Anticipated topics for submissions include:
  • Innovation in Food Ecosystems
  • Technology and Food Entrepreneurship
  • Agri-Foods and Entrepreneurial Ecosystems
  • Rural Innovation
  • Food and Agri-Tourism Entrepreneurship
  • Social Enterprises and Food Ecosystems
  • CSR and Food Entrepreneurship
  • Agri-Family Businesses
  • Entrepreneurial decision-making in the Food Sector
  • Knowledge Management in Agri-Businesses
  • Entrepreneurship and Food Network
  • Food Entrepreneurship and Socio-Economic Development
  • International Food and Small Agri-business Management
Multi- and interdisciplinary approaches are particularly welcome.

Deadline and Submission Details
The submission deadline for all papers is 31st August 2021
The publication date of this special issue is January 2022 (Vol. 124 Iss. 4)
To submit your research, please visit: https://mc.manuscriptcentral.com/bfj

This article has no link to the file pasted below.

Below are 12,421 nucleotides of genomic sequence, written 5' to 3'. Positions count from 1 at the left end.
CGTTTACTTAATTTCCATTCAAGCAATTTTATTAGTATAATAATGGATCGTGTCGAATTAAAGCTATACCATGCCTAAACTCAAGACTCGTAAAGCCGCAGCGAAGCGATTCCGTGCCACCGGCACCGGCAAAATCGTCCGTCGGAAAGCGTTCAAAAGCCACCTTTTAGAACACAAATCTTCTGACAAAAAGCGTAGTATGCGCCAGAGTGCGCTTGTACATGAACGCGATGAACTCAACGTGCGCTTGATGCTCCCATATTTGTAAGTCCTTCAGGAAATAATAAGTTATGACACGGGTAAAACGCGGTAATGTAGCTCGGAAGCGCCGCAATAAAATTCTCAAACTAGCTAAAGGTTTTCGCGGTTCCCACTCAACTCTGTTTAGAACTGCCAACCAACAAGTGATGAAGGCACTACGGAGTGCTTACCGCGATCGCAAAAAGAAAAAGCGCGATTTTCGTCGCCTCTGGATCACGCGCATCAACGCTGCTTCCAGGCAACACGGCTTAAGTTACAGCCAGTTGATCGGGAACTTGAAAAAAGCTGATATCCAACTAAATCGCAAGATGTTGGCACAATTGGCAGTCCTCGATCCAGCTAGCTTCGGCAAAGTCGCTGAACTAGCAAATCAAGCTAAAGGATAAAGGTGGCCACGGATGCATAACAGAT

To view the author guidelines for this journal, please visit: http://emeraldgrouppublishing.com/products/journals/author_guidelines.htm?id=bfj
Please ensure you select this special issue from the relevant drop-down menu on page four of the submission process. If you have any queries, please contact the Guest Editors.

Contact the Guest Editor:
Dr Vahid Jafari-Sadeghi
School of Strategy and Leadership, Faculty of Business and Law, Coventry University

Link to access the call: https://www.emeraldgrouppublishing.com/journal/bfj/entrepreneurial-practices-agri-food-industry-advancing-research-agenda 

References
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Garousi Mokhtarzadeh, N., Amoozad Mahdiraji, H., Jafari-Sadeghi, V., Soltani, A., & Abbasi Kamardi, A. (2020). A product-technology portfolio alignment approach for food industry : A multi-criteria decision making with z-numbers. British Food Journal. https://doi.org/10.1108/BFJ-02-2020-0115